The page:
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Ex-French leader Sarkozy found guilty of corruption, sentenced to year in prison

Former French President Nicolas Sarkozy waves as he walks with a woman past a man in uniform
Former French President Nicolas Sarkozy waves as he arrives at a Paris courtroom in December.
(Michel Euler / Associated Press)

A Paris court on Monday found France’s former President Nicolas Sarkozy guilty of corruption and influence-peddling and sentenced him to a year in prison and a two-year suspended sentence.

The 66-year-old politician, who was president from 2007-12, was convicted for having tried to illegally obtain information from a senior magistrate in 2014 about a legal action in which he was involved.

The court said Sarkozy would be entitled to request to be detained at home with an electronic bracelet.

This is the first time in France’s modern history that a former president has been convicted and sentenced to prison for corruption.

Sarkozy’s co-defendants — his lawyer and longtime friend Thierry Herzog, 65, and now-retired magistrate Gilbert Azibert, 74 — were also found guilty and given the same sentence as the former president.

The court found that Sarkozy and his co-defendants sealed a “pact of corruption,” based on “consistent and serious evidence.” It said the facts were “particularly serious” given that they were committed by a former president who used his status to help a magistrate who had served his personal interest.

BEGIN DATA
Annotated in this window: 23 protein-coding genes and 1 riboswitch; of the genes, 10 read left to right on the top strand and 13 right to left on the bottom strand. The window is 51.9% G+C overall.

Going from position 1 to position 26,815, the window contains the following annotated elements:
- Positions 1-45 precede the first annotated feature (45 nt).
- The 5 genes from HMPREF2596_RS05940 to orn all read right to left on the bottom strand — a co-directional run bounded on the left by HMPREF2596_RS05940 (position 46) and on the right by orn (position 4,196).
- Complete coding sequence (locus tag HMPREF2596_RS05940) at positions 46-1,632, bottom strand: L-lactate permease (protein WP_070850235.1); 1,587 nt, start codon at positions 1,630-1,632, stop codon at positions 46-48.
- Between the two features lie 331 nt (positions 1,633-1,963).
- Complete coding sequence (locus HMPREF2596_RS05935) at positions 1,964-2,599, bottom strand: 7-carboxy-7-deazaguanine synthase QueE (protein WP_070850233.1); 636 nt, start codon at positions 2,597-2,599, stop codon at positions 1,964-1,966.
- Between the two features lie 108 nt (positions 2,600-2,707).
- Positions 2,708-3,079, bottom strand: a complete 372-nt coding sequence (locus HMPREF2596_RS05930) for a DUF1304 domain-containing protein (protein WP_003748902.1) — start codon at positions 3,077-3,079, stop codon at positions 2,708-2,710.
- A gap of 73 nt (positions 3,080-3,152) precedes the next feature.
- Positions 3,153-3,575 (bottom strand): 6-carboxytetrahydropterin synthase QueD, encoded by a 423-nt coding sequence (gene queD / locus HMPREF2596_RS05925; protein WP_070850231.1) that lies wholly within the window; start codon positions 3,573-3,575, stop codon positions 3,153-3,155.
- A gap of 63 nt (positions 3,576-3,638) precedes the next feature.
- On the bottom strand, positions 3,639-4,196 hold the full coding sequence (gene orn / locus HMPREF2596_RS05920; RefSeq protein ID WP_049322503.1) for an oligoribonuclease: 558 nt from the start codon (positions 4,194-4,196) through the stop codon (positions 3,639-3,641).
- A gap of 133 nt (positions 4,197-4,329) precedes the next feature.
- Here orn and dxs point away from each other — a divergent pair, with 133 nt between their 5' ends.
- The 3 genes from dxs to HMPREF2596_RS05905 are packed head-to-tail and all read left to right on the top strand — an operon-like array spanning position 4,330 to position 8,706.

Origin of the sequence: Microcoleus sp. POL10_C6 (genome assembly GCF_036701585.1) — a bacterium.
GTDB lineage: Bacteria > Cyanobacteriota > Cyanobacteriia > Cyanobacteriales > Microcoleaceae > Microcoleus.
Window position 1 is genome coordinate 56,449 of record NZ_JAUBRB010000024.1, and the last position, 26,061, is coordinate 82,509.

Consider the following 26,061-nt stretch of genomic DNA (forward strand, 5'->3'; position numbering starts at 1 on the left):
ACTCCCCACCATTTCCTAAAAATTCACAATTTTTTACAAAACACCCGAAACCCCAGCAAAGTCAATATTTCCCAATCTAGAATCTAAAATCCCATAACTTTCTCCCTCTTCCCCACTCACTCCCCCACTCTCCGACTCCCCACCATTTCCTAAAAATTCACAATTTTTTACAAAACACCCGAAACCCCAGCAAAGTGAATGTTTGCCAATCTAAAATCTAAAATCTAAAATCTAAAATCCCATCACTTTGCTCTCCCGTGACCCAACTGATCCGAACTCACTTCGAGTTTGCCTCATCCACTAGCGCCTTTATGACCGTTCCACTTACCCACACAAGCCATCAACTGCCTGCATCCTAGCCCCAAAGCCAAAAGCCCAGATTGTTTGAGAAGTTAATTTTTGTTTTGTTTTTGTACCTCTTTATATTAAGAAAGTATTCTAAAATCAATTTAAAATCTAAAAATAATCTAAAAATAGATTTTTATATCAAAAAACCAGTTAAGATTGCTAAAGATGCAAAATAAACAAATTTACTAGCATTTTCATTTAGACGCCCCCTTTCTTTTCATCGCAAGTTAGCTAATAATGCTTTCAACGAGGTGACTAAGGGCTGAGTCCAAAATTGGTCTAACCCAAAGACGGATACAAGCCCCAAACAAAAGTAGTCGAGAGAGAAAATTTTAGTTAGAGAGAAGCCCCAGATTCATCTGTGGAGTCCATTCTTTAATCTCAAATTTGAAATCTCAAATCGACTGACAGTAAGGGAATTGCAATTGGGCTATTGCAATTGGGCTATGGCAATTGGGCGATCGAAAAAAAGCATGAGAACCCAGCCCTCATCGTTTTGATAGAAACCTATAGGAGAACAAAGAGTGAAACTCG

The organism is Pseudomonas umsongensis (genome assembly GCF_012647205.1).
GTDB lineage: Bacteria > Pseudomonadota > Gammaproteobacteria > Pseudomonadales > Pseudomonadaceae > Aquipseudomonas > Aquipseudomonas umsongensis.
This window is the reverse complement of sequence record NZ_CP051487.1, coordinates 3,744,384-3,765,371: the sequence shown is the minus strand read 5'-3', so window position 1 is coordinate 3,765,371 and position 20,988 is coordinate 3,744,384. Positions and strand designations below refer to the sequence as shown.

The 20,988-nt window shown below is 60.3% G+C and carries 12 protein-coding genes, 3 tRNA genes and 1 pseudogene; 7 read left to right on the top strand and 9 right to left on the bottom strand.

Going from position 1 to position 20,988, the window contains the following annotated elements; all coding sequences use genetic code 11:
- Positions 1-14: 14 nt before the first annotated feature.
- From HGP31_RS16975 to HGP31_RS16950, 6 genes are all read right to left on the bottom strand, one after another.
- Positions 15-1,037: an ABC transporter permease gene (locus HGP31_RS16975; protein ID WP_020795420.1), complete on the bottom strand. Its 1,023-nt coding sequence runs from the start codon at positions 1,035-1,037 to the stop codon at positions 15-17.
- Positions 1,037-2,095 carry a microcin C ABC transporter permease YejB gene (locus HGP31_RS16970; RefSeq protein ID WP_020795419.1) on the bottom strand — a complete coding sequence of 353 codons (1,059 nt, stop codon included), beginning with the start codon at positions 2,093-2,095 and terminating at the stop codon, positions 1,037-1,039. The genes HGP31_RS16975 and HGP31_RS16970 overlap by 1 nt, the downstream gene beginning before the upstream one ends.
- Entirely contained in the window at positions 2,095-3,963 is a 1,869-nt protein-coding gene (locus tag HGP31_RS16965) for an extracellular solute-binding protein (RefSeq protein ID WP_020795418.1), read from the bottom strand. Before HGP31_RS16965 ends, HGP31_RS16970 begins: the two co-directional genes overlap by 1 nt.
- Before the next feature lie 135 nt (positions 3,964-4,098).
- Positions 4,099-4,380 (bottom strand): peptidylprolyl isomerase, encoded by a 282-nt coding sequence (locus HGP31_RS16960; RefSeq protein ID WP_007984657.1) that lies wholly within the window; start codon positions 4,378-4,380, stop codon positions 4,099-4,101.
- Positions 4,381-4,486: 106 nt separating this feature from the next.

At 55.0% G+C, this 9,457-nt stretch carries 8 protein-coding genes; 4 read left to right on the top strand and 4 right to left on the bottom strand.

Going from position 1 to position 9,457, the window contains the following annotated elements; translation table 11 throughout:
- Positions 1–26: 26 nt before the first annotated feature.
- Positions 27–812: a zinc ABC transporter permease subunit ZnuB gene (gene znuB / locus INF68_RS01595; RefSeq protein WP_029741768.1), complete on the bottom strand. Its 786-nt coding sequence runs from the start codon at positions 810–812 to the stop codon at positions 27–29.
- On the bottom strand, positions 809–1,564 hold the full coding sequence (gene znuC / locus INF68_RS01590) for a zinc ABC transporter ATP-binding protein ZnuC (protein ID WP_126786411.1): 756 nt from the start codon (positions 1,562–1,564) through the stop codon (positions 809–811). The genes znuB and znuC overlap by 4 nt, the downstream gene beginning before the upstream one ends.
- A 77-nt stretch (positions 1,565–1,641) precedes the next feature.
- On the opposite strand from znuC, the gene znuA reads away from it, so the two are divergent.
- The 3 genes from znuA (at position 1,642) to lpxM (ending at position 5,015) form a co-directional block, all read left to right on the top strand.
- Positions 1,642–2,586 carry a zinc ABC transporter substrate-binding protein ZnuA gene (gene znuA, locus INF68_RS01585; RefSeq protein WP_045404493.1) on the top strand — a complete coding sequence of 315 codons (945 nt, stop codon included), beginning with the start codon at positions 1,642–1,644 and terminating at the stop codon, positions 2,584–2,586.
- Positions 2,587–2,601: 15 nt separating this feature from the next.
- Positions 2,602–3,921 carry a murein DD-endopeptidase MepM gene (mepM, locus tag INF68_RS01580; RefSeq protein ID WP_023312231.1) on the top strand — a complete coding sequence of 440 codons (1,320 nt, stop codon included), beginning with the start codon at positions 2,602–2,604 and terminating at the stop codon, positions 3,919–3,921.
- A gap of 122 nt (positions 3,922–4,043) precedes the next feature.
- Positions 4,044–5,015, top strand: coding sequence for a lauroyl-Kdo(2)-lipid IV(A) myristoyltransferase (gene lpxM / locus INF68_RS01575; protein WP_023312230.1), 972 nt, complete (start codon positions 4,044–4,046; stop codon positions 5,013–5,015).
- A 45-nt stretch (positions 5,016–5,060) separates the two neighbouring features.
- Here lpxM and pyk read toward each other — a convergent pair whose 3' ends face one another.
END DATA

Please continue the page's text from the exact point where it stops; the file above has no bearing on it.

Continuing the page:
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PARIS — Former President Nicolas Sarkozy lashed out at French magistrates Wednesday for pursuing “grotesque” corruption charges against him, accusing the officials who put him under investigation of being politically biased and seeking to humiliate and destroy him.

In addition, as a lawyer by training, Sarkozy was “perfectly informed” about committing an illegal action, the court said.

Sarkozy had firmly denied all the allegations against him during the 10-day trial, which took place at the end of last year.

The trial focused on phone conversations that took place in February 2014.

At the time, investigative judges had launched an inquiry into the financing of the 2007 presidential campaign. During the investigation, they incidentally discovered that Sarkozy and Herzog were communicating via secret mobile phones registered to the alias Paul Bismuth.

The French are among the most reluctant people in the world to get a COVID-19 shot because of distrust of the government and past health scandals.

Conversations wiretapped on these phones led prosecutors to suspect Sarkozy and Herzog of promising Azibert a job in Monaco in exchange for leaking information about another legal case, known by the name of France’s richest woman, L’Oreal heiress Liliane Bettencourt.

In one of these phone calls with Herzog, Sarkozy said of Azibert : “I’ll make him move up. ... I’ll help him.”

In another, Herzog reminded Sarkozy to “say a word” for Azibert during a trip to Monaco.